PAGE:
Taking Everyone's Feelings into Consideration
Just like everyone gets to decide whether or not the time is right for you to meet the children, everyone is also allowed to have feelings about you and the meeting. The feelings may be unfounded or unfair; however, if you can consider everyone's feelings prior to meeting the children, you may find that you have an easier time being accepted into the family.
The Other Biological Parent's Feelings
The first meeting may be anxiety provoking for the other biological parent. For example, if your boyfriend had a long relationship before you and his children grew attached to that person, the biological mother may be worried that her children will be hurt again if your relationship with the biological father does not work out. This is a reasonable concern for the biological mother to have, as she is concerned about protecting the feelings of her children. If this is the case, it might be helpful for you to speak with her about when she would feel most comfortable with you meeting her children. It might mean waiting a little longer to meet the children, meeting the children as a friend of their father's and not necessarily a girlfriend, or limiting your contact with the children to certain occasions.
Be kind to the other biological parent. Be tolerant. You do not know the circumstances of the breakup; you know only one side of things. No matter how much you trust or love the person you are seeing now, you were not in their relationship. Try as hard as you can not to judge the other biological parent. Any breakup is difficult; when a child is involved, it tends to be much harder.
The biological parent also may be concerned about her children's safety. For example, if your boyfriend has made poor choices in the past in terms of who he exposes his children to, it would be natural for the biological mother to be concerned. This is another instance where meeting with her might put her fears at ease. If you do partake in risky behaviors such as excessive drinking or partying, you should think twice about whether you are capable of making a positive contribution to their lives.
A third hesitancy the biological parent may have typically arises when you are the first person to meet her children as a potential stepparent. In this case, the biological parent is likely to feel a range of emotions including fear, jealousy, sadness, or anger. The emotions felt might depend upon how the relationship with the other biological parent ended. Whether the biological parent has begun dating also may be significant. If she is successfully dating someone, she might not be as upset as she might be if she hasn't started dating or has endured a recent breakup.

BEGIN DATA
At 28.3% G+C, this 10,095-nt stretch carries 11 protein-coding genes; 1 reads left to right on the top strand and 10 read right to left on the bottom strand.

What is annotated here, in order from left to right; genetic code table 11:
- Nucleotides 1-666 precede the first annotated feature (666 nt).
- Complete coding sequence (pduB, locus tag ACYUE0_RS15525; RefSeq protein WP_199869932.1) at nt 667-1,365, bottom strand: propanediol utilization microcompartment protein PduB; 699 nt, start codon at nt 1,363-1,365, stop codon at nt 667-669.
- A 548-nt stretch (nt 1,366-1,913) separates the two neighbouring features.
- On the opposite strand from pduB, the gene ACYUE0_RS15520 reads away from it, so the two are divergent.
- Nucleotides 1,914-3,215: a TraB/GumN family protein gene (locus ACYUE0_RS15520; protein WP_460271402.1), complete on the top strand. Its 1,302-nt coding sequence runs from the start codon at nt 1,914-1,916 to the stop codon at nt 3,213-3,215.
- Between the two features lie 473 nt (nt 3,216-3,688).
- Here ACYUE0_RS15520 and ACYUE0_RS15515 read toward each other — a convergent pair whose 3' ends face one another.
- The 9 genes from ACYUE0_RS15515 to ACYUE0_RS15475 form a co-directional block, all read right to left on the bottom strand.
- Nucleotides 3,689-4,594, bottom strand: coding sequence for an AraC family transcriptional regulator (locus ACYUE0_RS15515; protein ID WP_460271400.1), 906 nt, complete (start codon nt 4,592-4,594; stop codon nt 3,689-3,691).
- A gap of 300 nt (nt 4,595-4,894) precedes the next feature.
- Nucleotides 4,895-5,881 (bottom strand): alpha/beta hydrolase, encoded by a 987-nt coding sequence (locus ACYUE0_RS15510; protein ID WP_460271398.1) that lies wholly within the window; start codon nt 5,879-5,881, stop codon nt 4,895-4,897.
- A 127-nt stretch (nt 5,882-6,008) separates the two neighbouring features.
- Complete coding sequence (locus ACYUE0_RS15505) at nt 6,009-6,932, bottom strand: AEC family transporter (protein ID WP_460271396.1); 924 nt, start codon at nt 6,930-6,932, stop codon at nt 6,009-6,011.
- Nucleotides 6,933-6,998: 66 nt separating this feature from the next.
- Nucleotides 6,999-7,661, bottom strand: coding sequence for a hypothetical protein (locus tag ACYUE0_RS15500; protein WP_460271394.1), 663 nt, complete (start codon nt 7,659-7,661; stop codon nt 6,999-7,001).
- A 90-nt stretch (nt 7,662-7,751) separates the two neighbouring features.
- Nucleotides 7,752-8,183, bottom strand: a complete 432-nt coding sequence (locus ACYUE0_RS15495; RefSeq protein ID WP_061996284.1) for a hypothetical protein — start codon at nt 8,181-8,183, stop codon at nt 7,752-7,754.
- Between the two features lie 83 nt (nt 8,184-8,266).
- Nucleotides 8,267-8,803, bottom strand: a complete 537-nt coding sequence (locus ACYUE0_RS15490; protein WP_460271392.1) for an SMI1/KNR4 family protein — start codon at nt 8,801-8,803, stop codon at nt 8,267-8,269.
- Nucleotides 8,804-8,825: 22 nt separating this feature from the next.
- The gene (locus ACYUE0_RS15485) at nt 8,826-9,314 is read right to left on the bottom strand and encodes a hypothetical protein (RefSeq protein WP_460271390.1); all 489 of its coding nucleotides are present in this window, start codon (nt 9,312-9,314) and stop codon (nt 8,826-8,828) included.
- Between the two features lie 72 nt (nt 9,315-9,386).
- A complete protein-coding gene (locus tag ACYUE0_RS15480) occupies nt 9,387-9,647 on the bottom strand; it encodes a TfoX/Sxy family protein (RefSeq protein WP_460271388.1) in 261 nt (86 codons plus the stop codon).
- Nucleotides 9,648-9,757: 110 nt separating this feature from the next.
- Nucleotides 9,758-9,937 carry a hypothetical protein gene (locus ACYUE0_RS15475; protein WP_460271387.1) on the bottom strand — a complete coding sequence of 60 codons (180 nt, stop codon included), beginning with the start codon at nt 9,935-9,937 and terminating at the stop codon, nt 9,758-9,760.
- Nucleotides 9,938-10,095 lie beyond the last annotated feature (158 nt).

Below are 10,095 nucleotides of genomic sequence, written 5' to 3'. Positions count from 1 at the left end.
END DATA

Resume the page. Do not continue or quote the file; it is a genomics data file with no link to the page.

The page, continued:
The Child's Feelings
The age of the child is likely to have a great impact on her readiness to meet you and the emotions she has going into that meeting. How the breakup between her parents affected her is also likely to have an impact. Was there a lot of fighting? Is there still animosity? If so, the child may be meeting you with a negative outlook. No matter what the attitude of the child, it is your job to be the adult in the situation and be as kind as possible. This is a child who has, at the very least, suffered the breakup of her parents or a loss of a parent. Most children will form their own opinions of you, regardless of what people around them are saying. If you are genuinely nice to her and her parents and don't get involved in any drama, name calling or disputes, you will at least earn the respect of the child.
The Family of the Deceased Parent
In cases where the other biological parent has died, other family members, such as grandparents, may be closely involved in the care and upbringing of your boyfriend's child. If this is the case, it is likely they will have some input into when it is appropriate for you to meet the child. They may be dealing with feelings of fear and concern. First of all, they have lost a child; their connection to their child is the child you are about to meet. This could bring up concerns of abandonment for them: What if you replace their daughter as Mom to their grandchild? Will you take time away from their time with their grandchild? Will you somehow make the child forget about his mother and therefore not need the grandparents in his life anymore? In addition, they know this child has been through a painful experience already. How can they be sure you won't somehow hurt the child? Will you be around for a long time? Are you ill in any way?
This situation is another in which meeting with the grandparents or family members can be very helpful to their emotional health. It also provides an opportunity to learn about the other biological parent, which may be very nice for everyone. Be considerate; there has been a major loss, and everyone is simply trying to protect the mental health of the child.
Your Boyfriend's/Girlfriend's Feelings
Your significant other might seem fine with the meeting at first, and then get a little freaked out right before the meeting or after the fact. Keep in mind, this meeting also has implications for your relationship with your boyfriend. You are now on a different track relationship-wise, and this can be disorienting in its own right. It is akin to telling someone you love them, and then wondering if you should have said it. There is some finality to it once it has been said, and this can make people start acting weird or nervous. Be patient with your boyfriend. If he thought long and hard about having you meet his child, he may just need to revisit those thoughts to remind himself of the reasons he felt it was time for you to meet each other. Even if you don't get along well with his child at the first meeting, he will probably feel better if he knows you are open to continuing a relationship with him and his child after the meeting.